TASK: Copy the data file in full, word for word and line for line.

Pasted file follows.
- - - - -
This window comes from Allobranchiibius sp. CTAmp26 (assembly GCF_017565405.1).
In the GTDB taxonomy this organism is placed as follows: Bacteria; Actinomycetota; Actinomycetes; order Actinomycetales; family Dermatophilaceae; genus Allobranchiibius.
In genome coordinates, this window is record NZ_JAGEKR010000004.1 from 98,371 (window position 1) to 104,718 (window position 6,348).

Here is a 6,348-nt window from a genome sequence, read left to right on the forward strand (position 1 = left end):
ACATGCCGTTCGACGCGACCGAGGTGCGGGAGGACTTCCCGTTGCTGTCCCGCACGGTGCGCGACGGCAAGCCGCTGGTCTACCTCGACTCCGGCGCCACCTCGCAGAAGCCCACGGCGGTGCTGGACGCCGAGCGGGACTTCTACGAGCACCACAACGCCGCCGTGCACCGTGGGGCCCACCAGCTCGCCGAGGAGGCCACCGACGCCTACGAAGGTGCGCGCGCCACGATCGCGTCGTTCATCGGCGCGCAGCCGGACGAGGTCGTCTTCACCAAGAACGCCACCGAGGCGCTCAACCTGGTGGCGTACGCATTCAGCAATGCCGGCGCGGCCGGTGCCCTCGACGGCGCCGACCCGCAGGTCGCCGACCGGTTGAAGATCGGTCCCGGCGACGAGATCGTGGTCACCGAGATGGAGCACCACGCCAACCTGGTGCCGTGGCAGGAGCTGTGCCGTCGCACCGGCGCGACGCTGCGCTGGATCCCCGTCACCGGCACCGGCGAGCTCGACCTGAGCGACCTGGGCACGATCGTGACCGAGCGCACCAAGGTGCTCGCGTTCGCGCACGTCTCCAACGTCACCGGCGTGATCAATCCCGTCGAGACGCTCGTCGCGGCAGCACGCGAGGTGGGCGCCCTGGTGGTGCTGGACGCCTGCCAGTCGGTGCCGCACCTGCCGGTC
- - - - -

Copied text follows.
This window comes from Allobranchiibius sp. CTAmp26 (assembly GCF_017565405.1).
In the GTDB taxonomy this organism is placed as follows: Bacteria; Actinomycetota; Actinomycetes; order Actinomycetales; family Dermatophilaceae; genus Allobranchiibius.
In genome coordinates, this window is record NZ_JAGEKR010000004.1 from 98,371 (window position 1) to 104,718 (window position 6,348).

Here is a 6,348-nt window from a genome sequence, read left to right on the forward strand (position 1 = left end):
ACATGCCGTTCGACGCGACCGAGGTGCGGGAGGACTTCCCGTTGCTGTCCCGCACGGTGCGCGACGGCAAGCCGCTGGTCTACCTCGACTCCGGCGCCACCTCGCAGAAGCCCACGGCGGTGCTGGACGCCGAGCGGGACTTCTACGAGCACCACAACGCCGCCGTGCACCGTGGGGCCCACCAGCTCGCCGAGGAGGCCACCGACGCCTACGAAGGTGCGCGCGCCACGATCGCGTCGTTCATCGGCGCGCAGCCGGACGAGGTCGTCTTCACCAAGAACGCCACCGAGGCGCTCAACCTGGTGGCGTACGCATTCAGCAATGCCGGCGCGGCCGGTGCCCTCGACGGCGCCGACCCGCAGGTCGCCGACCGGTTGAAGATCGGTCCCGGCGACGAGATCGTGGTCACCGAGATGGAGCACCACGCCAACCTGGTGCCGTGGCAGGAGCTGTGCCGTCGCACCGGCGCGACGCTGCGCTGGATCCCCGTCACCGGCACCGGCGAGCTCGACCTGAGCGACCTGGGCACGATCGTGACCGAGCGCACCAAGGTGCTCGCGTTCGCGCACGTCTCCAACGTCACCGGCGTGATCAATCCCGTCGAGACGCTCGTCGCGGCAGCACGCGAGGTGGGCGCCCTGGTGGTGCTGGACGCCTGCCAGTCGGTGCCGCACCTGCCGGTC